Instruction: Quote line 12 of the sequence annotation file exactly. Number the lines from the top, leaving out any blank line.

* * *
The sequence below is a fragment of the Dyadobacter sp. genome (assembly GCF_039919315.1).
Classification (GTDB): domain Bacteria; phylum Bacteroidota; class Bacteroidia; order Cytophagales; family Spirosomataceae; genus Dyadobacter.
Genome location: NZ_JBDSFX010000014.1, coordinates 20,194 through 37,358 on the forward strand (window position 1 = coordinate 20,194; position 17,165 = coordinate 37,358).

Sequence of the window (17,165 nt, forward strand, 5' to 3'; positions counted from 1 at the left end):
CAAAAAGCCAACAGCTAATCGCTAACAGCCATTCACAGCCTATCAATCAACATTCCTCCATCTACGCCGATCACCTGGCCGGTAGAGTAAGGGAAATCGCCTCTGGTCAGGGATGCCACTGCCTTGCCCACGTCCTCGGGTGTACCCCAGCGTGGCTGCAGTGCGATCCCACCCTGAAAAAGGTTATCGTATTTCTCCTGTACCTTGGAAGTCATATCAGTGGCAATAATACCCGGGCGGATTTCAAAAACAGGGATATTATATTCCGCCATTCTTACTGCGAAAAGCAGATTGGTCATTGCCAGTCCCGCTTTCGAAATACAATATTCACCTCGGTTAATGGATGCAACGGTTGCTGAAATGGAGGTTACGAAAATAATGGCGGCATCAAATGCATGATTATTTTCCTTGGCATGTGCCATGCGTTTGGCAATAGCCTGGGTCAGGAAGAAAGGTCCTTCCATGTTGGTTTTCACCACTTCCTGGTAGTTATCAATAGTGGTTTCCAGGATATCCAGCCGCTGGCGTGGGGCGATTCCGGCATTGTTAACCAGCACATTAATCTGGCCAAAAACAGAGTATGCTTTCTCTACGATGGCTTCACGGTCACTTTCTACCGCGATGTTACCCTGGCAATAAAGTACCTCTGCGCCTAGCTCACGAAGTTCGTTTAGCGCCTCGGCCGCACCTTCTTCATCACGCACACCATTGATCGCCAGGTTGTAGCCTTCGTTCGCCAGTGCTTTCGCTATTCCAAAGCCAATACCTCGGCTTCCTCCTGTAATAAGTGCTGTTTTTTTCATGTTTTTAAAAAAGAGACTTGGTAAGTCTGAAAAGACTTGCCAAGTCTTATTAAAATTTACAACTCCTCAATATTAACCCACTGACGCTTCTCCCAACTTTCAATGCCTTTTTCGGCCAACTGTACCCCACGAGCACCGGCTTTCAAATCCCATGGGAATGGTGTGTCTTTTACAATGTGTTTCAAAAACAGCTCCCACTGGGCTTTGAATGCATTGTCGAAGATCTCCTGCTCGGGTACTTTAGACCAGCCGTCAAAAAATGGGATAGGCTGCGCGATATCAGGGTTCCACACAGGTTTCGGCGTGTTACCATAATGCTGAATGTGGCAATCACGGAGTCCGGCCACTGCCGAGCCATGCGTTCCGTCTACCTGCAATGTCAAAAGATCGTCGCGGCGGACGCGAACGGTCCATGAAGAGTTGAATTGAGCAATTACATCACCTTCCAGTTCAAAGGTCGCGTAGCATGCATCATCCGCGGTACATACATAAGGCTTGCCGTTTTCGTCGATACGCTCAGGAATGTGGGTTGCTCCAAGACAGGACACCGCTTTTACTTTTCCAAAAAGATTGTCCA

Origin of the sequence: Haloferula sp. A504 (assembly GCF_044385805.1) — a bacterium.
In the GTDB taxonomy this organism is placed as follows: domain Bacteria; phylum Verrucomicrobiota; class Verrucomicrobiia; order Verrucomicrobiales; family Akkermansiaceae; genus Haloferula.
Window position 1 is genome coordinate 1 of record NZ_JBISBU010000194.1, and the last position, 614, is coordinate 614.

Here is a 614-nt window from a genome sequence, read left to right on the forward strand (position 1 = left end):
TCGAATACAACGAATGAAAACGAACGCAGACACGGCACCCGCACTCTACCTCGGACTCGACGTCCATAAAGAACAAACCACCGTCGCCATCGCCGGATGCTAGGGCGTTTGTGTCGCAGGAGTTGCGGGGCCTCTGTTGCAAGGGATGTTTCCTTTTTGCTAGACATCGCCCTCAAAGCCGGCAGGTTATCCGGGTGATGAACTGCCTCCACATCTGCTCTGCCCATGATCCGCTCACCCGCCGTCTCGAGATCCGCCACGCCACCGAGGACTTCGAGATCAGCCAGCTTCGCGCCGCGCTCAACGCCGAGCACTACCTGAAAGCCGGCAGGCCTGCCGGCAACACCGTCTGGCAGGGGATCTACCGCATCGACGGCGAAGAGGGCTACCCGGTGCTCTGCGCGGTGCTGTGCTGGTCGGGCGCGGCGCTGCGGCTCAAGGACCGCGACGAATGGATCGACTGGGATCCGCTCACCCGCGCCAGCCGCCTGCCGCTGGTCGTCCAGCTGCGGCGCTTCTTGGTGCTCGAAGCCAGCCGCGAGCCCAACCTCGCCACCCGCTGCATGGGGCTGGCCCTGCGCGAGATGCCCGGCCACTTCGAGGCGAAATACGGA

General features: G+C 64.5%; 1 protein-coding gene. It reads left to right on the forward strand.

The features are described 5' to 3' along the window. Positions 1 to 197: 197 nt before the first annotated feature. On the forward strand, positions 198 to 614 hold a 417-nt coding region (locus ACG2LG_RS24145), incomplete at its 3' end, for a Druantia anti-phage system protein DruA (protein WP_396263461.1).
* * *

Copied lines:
The features are described 5' to 3' along the window. Positions 1 to 197: 197 nt before the first annotated feature. On the forward strand, positions 198 to 614 hold a 417-nt coding region (locus ACG2LG_RS24145), incomplete at its 3' end, for a Druantia anti-phage system protein DruA (protein WP_396263461.1).